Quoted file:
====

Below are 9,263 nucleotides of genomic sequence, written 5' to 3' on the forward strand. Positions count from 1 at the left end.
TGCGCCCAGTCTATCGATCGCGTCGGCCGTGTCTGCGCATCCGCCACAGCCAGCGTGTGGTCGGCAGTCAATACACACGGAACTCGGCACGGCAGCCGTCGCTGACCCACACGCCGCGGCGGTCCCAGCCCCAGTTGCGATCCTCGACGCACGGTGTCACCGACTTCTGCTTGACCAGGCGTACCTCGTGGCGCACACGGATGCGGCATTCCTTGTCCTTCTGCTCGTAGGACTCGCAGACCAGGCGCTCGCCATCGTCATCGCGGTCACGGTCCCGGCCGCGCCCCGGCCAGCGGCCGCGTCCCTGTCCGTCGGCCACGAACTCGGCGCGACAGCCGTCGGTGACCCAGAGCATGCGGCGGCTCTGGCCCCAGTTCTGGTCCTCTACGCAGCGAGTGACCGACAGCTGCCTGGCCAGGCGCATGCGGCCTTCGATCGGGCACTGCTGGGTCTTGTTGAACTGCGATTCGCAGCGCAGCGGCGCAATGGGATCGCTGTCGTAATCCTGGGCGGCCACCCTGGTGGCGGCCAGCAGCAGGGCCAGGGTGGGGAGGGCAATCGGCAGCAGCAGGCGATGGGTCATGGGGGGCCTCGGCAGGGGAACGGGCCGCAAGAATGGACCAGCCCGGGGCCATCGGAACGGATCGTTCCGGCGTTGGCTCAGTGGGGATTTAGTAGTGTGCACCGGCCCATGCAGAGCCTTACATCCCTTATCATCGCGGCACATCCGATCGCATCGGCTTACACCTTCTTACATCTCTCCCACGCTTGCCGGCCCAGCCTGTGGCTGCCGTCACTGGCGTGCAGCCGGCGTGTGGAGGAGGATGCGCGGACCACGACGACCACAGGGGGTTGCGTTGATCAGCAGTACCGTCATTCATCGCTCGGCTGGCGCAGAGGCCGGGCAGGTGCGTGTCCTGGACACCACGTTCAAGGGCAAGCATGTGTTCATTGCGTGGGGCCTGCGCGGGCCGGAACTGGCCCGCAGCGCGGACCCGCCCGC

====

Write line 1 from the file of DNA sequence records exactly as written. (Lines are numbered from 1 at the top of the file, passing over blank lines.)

Below are 9,263 nucleotides of genomic sequence, written 5' to 3' on the forward strand. Positions count from 1 at the left end.